I had only one sibling, and yet I gained some valuable life skills negotiating or sneaking my way to that one prize in the box!  And there was no post office nor allowance money involved.

The same goes for Cracker Jacks.  At least it still has a prize, even if it is just a joke about a banana or an elephant.  Or my favorite: a tattoo of a flower or some random object.

So, just as I mourn my kids' lack of Saturday morning Warner Bros. knowledge (and Schoolhouse Rock Jingles), I also silently bereave their lack of useless prizes from a box of Sugar Pops.

Perhaps I shouldn't get so upset. 
They are bagel eaters anyway.

Nostalgically yours,

Monday, April 1, 2013

Excuse Me, Do I Know You...?

Dear Diary,

It can be disappointing to have such a common face.

In the grocery checkout line I hear, "Excuse me, but you look familiar to me. Is your name Angel?"

or at the library, "Do I know you from somewhere?"

or even at church, "Hey, how is the realty business these days?" 
("Uh, nope. That's not me, that's so-and-so.")

I feel like I get this more than the average person.  I look like this person's sister or a PTL member from some other kid's grade school.  I even had a look-alike back in college.  And though I would never have thought I could be confused with someone named Angel, it's cool that someone else actually did!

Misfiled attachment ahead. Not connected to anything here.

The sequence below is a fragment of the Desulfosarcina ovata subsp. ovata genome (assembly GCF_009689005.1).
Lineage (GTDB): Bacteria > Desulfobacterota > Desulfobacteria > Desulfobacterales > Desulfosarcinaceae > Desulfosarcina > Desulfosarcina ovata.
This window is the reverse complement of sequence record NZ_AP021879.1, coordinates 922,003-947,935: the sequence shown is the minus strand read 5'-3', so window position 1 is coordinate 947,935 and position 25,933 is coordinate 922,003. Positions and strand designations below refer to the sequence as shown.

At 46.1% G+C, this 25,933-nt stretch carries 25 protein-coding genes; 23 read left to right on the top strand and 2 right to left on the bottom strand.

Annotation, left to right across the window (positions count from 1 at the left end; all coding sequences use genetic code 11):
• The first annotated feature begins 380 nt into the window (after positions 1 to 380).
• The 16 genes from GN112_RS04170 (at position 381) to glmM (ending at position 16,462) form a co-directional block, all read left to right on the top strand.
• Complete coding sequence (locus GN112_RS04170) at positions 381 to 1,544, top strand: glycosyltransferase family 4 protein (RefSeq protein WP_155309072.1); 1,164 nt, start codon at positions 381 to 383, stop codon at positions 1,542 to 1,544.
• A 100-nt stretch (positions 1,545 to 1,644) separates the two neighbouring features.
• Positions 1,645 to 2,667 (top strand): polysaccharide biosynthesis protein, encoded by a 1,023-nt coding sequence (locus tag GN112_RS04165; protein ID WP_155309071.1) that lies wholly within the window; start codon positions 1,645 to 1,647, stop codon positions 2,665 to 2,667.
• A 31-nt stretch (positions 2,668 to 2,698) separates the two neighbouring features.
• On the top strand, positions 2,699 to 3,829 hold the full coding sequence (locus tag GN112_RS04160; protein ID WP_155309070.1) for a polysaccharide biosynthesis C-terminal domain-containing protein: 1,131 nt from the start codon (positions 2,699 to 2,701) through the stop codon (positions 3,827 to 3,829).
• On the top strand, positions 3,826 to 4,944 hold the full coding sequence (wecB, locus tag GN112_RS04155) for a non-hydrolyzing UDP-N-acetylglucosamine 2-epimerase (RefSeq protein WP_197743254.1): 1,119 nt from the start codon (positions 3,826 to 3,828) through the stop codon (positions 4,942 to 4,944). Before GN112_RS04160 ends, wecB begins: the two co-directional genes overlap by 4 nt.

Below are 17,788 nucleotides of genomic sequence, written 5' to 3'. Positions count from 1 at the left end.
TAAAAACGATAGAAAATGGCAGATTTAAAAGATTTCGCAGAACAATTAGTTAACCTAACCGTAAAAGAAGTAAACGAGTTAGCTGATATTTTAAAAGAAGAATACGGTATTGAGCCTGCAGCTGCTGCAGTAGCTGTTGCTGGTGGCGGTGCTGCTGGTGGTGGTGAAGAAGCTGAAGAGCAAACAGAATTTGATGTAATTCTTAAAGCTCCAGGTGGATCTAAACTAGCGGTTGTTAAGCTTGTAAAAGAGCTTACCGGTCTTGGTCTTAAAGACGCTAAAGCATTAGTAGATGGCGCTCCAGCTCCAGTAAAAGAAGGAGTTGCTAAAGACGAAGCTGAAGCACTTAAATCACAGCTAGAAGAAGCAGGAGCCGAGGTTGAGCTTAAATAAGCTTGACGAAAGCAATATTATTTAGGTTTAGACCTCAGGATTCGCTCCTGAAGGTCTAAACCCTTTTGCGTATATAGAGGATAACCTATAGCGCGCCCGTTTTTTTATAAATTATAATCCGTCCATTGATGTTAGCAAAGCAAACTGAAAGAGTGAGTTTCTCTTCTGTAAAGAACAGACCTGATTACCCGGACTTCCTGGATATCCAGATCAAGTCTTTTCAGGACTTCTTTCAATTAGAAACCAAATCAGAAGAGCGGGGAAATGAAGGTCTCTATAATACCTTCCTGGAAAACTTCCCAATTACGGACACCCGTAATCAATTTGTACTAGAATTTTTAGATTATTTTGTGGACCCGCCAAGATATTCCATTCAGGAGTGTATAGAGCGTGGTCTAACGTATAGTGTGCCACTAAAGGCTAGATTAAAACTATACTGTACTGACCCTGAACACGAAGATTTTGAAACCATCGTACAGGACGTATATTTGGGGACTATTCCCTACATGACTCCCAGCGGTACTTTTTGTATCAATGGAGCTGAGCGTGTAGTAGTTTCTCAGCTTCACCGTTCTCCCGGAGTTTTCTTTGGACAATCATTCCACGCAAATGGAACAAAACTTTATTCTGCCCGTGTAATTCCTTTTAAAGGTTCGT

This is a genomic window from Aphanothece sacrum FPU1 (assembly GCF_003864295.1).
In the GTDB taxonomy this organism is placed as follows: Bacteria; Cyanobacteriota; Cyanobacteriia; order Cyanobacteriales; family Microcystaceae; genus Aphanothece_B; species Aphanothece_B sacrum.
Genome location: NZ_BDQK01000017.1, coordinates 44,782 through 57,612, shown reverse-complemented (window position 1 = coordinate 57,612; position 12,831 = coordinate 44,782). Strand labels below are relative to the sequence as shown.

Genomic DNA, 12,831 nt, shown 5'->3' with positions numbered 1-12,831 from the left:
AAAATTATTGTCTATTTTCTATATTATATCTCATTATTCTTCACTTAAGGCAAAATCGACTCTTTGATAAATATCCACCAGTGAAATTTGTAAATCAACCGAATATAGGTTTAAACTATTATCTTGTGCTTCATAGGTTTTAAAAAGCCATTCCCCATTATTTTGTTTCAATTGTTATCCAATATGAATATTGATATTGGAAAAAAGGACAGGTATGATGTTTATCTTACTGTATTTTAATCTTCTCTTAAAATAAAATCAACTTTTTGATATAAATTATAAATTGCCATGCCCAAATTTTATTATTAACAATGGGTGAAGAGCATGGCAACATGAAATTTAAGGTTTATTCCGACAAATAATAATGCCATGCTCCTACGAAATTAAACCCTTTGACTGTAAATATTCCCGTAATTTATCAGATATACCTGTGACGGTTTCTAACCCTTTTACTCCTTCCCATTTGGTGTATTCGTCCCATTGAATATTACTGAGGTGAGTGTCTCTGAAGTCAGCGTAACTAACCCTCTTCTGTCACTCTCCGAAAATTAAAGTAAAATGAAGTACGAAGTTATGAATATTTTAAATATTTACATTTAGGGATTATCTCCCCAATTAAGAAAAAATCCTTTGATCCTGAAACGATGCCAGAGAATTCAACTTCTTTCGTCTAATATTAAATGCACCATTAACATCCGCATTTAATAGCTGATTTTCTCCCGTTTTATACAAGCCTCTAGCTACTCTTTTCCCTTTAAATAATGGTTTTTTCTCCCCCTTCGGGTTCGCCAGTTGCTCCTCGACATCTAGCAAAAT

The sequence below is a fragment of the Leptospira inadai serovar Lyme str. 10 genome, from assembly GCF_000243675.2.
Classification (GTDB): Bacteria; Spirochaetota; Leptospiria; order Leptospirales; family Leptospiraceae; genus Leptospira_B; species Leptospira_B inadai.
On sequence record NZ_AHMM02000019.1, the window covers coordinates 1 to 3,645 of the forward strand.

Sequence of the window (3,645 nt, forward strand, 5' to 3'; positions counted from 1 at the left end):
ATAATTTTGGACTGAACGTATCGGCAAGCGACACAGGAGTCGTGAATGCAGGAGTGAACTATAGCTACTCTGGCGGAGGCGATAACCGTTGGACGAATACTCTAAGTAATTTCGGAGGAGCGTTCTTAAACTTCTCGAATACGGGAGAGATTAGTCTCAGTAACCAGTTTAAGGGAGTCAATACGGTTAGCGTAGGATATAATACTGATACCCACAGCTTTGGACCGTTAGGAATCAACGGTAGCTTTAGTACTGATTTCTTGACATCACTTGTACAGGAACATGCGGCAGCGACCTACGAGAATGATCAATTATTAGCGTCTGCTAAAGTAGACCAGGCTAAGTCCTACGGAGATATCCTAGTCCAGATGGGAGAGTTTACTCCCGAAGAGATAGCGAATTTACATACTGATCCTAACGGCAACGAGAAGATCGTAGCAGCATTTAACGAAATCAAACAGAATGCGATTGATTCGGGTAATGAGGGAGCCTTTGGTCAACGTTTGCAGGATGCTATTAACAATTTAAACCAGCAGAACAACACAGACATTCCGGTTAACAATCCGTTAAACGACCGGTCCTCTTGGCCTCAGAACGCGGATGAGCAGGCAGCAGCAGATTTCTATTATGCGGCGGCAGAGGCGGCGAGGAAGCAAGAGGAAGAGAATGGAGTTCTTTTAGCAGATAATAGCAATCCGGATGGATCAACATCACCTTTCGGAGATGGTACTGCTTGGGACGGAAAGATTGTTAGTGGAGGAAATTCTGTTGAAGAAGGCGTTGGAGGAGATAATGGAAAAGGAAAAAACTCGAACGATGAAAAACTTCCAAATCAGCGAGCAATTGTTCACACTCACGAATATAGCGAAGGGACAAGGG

At least the strangers who approach with the "haven't we met before?" query are mostly women, much to my husband's relief.

At this stage of life, I am fine with my face.  (In other words, I have finally come to accept it!) And I guess I should take comfort knowing that I'm not alone -- that there are others out there endowed with a similar visage.

So why am I feeling disappointed by the constant countenance confusion?
Perhaps because it creates a mini identity crisis every time it happens.  It gives me the impression that I am not as unique as I was brought up to believe.  I mean, didn't God break the mold after he created me?  That's a rhetorical question.

Or perhaps it's because I never run into anyone from my past who actually is from my past! 

I never run into the "Hey, weren't our girls in ballet class together ten years ago?" person. 
Or the "didn't we live on the same block in grade school?" childhood playmate. 

Oh well.
Contrary to what my older brother has always told me,

I always knew it wasn't easy being me. 

Uniquely yours,